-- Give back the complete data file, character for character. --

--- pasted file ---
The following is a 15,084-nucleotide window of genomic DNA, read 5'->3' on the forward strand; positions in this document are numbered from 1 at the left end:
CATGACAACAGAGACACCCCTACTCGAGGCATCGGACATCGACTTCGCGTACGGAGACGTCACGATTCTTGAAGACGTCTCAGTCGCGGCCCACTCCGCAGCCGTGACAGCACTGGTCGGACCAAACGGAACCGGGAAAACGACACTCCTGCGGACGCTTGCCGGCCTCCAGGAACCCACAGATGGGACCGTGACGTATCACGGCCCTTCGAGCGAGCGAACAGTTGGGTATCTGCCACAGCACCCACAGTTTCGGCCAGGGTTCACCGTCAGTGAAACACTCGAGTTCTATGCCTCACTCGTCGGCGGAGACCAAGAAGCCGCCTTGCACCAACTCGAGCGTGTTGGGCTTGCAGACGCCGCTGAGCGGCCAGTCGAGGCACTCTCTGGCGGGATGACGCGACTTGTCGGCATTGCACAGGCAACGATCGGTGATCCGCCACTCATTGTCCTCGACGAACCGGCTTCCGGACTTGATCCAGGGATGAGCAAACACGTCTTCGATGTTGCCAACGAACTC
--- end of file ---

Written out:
The following is a 15,084-nucleotide window of genomic DNA, read 5'->3' on the forward strand; positions in this document are numbered from 1 at the left end:
CATGACAACAGAGACACCCCTACTCGAGGCATCGGACATCGACTTCGCGTACGGAGACGTCACGATTCTTGAAGACGTCTCAGTCGCGGCCCACTCCGCAGCCGTGACAGCACTGGTCGGACCAAACGGAACCGGGAAAACGACACTCCTGCGGACGCTTGCCGGCCTCCAGGAACCCACAGATGGGACCGTGACGTATCACGGCCCTTCGAGCGAGCGAACAGTTGGGTATCTGCCACAGCACCCACAGTTTCGGCCAGGGTTCACCGTCAGTGAAACACTCGAGTTCTATGCCTCACTCGTCGGCGGAGACCAAGAAGCCGCCTTGCACCAACTCGAGCGTGTTGGGCTTGCAGACGCCGCTGAGCGGCCAGTCGAGGCACTCTCTGGCGGGATGACGCGACTTGTCGGCATTGCACAGGCAACGATCGGTGATCCGCCACTCATTGTCCTCGACGAACCGGCTTCCGGACTTGATCCAGGGATGAGCAAACACGTCTTCGATGTTGCCAACGAACTC